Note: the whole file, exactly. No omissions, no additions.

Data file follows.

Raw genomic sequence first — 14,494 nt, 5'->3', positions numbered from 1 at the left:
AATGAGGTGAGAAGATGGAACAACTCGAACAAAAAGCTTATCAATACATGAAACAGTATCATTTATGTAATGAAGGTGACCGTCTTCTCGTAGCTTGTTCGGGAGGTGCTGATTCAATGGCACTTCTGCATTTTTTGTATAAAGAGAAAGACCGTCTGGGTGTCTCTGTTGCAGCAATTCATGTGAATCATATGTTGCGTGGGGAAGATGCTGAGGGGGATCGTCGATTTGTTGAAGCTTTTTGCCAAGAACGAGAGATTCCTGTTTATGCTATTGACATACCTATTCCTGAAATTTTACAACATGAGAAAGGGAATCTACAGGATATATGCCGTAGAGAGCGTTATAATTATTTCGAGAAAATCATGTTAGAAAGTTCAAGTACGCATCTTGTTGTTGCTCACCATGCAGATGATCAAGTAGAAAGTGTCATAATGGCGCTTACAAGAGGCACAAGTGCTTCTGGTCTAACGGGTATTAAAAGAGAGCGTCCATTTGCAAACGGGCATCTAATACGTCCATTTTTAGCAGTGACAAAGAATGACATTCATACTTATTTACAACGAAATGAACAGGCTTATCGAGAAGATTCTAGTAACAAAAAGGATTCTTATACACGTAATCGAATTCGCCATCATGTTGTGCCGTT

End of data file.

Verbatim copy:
Raw genomic sequence first — 14,494 nt, 5'->3', positions numbered from 1 at the left:
AATGAGGTGAGAAGATGGAACAACTCGAACAAAAAGCTTATCAATACATGAAACAGTATCATTTATGTAATGAAGGTGACCGTCTTCTCGTAGCTTGTTCGGGAGGTGCTGATTCAATGGCACTTCTGCATTTTTTGTATAAAGAGAAAGACCGTCTGGGTGTCTCTGTTGCAGCAATTCATGTGAATCATATGTTGCGTGGGGAAGATGCTGAGGGGGATCGTCGATTTGTTGAAGCTTTTTGCCAAGAACGAGAGATTCCTGTTTATGCTATTGACATACCTATTCCTGAAATTTTACAACATGAGAAAGGGAATCTACAGGATATATGCCGTAGAGAGCGTTATAATTATTTCGAGAAAATCATGTTAGAAAGTTCAAGTACGCATCTTGTTGTTGCTCACCATGCAGATGATCAAGTAGAAAGTGTCATAATGGCGCTTACAAGAGGCACAAGTGCTTCTGGTCTAACGGGTATTAAAAGAGAGCGTCCATTTGCAAACGGGCATCTAATACGTCCATTTTTAGCAGTGACAAAGAATGACATTCATACTTATTTACAACGAAATGAACAGGCTTATCGAGAAGATTCTAGTAACAAAAAGGATTCTTATACACGTAATCGAATTCGCCATCATGTTGTGCCGTT